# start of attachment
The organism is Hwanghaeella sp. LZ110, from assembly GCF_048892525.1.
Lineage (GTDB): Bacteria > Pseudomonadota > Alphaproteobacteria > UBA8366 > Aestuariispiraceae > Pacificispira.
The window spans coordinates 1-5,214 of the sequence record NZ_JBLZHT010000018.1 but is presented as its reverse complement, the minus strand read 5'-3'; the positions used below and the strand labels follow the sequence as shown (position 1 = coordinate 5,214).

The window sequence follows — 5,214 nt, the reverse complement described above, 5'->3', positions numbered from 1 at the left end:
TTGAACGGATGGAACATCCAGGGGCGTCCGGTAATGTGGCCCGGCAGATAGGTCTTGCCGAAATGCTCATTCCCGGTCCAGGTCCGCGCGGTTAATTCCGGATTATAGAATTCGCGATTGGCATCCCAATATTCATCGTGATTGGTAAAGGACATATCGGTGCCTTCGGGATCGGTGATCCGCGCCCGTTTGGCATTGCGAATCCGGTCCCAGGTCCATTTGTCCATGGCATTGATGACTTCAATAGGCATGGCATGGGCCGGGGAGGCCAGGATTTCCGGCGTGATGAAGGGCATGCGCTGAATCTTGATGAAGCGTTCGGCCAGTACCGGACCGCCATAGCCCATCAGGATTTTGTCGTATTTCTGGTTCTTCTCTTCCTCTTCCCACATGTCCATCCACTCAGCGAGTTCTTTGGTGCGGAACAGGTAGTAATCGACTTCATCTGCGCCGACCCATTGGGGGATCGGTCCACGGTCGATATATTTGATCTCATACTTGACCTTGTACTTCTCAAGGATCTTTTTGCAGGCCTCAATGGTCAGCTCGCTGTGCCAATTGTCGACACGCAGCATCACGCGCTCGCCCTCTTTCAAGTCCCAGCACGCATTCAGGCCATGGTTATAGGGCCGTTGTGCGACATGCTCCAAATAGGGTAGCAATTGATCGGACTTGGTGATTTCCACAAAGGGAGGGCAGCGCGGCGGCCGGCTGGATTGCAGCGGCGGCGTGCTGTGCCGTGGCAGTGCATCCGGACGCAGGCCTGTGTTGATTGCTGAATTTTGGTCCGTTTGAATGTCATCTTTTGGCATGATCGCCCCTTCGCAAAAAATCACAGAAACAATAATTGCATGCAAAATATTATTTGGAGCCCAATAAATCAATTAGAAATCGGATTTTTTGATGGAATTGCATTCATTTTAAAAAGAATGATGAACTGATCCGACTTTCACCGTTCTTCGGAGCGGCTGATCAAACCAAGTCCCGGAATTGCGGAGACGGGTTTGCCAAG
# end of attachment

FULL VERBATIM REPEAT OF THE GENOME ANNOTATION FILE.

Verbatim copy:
The organism is Hwanghaeella sp. LZ110, from assembly GCF_048892525.1.
Lineage (GTDB): Bacteria > Pseudomonadota > Alphaproteobacteria > UBA8366 > Aestuariispiraceae > Pacificispira.
The window spans coordinates 1-5,214 of the sequence record NZ_JBLZHT010000018.1 but is presented as its reverse complement, the minus strand read 5'-3'; the positions used below and the strand labels follow the sequence as shown (position 1 = coordinate 5,214).

The window sequence follows — 5,214 nt, the reverse complement described above, 5'->3', positions numbered from 1 at the left end:
TTGAACGGATGGAACATCCAGGGGCGTCCGGTAATGTGGCCCGGCAGATAGGTCTTGCCGAAATGCTCATTCCCGGTCCAGGTCCGCGCGGTTAATTCCGGATTATAGAATTCGCGATTGGCATCCCAATATTCATCGTGATTGGTAAAGGACATATCGGTGCCTTCGGGATCGGTGATCCGCGCCCGTTTGGCATTGCGAATCCGGTCCCAGGTCCATTTGTCCATGGCATTGATGACTTCAATAGGCATGGCATGGGCCGGGGAGGCCAGGATTTCCGGCGTGATGAAGGGCATGCGCTGAATCTTGATGAAGCGTTCGGCCAGTACCGGACCGCCATAGCCCATCAGGATTTTGTCGTATTTCTGGTTCTTCTCTTCCTCTTCCCACATGTCCATCCACTCAGCGAGTTCTTTGGTGCGGAACAGGTAGTAATCGACTTCATCTGCGCCGACCCATTGGGGGATCGGTCCACGGTCGATATATTTGATCTCATACTTGACCTTGTACTTCTCAAGGATCTTTTTGCAGGCCTCAATGGTCAGCTCGCTGTGCCAATTGTCGACACGCAGCATCACGCGCTCGCCCTCTTTCAAGTCCCAGCACGCATTCAGGCCATGGTTATAGGGCCGTTGTGCGACATGCTCCAAATAGGGTAGCAATTGATCGGACTTGGTGATTTCCACAAAGGGAGGGCAGCGCGGCGGCCGGCTGGATTGCAGCGGCGGCGTGCTGTGCCGTGGCAGTGCATCCGGACGCAGGCCTGTGTTGATTGCTGAATTTTGGTCCGTTTGAATGTCATCTTTTGGCATGATCGCCCCTTCGCAAAAAATCACAGAAACAATAATTGCATGCAAAATATTATTTGGAGCCCAATAAATCAATTAGAAATCGGATTTTTTGATGGAATTGCATTCATTTTAAAAAGAATGATGAACTGATCCGACTTTCACCGTTCTTCGGAGCGGCTGATCAAACCAAGTCCCGGAATTGCGGAGACGGGTTTGCCAAG